Help for the Compliance Crazed

New regulations got you bugged? IT Compliance Institute says many are just as befuddled

January 15, 2004

2 Min Read
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IT folks charged with making sure their organizations comply with new regulations about corporate data often feel in need of an institution. For now, they'll have to settle for an institute.

IT Compliance Institute (ITCi), an online information service, was launched this week to provide education, research, conferences, analysis, and other resources to help IT personnel deal with the plethora of federal and global regulations popping up all over -- for a fee, that is.

The ITCis director of education and research, Adrian Bowles, says he got the idea after fielding frequent questions from IT people looking to get hip to HIPAA (the Health Insurance Portability and Accountability Act) or a lock on "Sox" (the Sarbanes-Oxley Act).

“There are a lot of questions I’ve been receiving over the last couple of years as an industry analyst,” says Bowles, a research fellow at the Robert Frances Group, an IT consultancy. “People wanted to know what were the new regulations, which regulations impact them, what are the best practices. It all came down to ‘How do I prepare a defensible compliance strategy?' "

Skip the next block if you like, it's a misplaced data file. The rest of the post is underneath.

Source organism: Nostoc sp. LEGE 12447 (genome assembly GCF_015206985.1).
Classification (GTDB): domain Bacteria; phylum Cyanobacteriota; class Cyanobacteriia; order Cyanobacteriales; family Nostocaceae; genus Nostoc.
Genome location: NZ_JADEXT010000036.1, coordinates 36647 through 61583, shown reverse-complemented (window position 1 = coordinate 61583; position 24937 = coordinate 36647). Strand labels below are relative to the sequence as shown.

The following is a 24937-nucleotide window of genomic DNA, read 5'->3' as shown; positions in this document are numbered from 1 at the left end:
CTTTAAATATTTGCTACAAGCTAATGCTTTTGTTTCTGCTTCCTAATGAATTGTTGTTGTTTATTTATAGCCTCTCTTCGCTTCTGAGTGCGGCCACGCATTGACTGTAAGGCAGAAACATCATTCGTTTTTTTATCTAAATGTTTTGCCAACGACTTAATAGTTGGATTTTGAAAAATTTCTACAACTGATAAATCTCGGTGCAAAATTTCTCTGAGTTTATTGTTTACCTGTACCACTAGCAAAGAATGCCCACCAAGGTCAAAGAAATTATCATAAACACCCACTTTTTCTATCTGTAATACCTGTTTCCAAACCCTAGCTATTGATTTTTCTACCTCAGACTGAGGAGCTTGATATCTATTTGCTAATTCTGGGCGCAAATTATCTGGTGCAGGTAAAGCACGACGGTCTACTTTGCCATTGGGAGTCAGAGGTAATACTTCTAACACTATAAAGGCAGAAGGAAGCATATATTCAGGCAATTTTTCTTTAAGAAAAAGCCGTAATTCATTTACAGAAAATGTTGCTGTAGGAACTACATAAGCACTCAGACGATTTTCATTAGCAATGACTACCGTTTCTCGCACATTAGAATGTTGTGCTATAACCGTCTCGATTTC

The IT Compliance Institute will be based on the same model as the The Data Warehousing Institute -- both are run by publisher 101communications. The institute will include a paid membership that offers subscribers access to a searchable database of state, federal, and global regulations that impact IT. While the site is operating, the full database is scheduled to go online next month. Members will also have access to online forums, research and best practices, electronic alerts to information on new and emerging regulations, and discounts for IT Compliance conferences.Compliance is a hot topic now, as organizations struggle to deal with a truckload of new regulations in areas of corporate governance, security, and privacy (see In 2004, It's Comply or Die). Unlike the Y2K craze of three years ago, though, these issues are permanent. Data retention and retrieval will continue to play a large role in compliance because regulations mandate that electronic records be kept for minimum periods of time -- often decades -- and be available for audits sometimes within days.

Bowles thinks it's a solid business to be in. “The reality is, with the United States government passing more than 4,000 regulations a year, we think there’s a future in this,” he says. “We don’t think this business is ever going away.”

Bowles estimates Sarbanes-Oxley compliance can cost individual companies hundreds of thousands and even millions of dollars in operating and capital expenses, which will be recurring annually for the foreseeable future.

His answer? By shelling out a bit more, you can get some help that could save at least some time and trouble: “The institute gives IT professionals a place to turn as they face the challenges of corporate compliance. CFOs aren’t going to be in compliance unless IT takes the right steps.”

— Dave Raffo, Senior Editor, Byte and Switch

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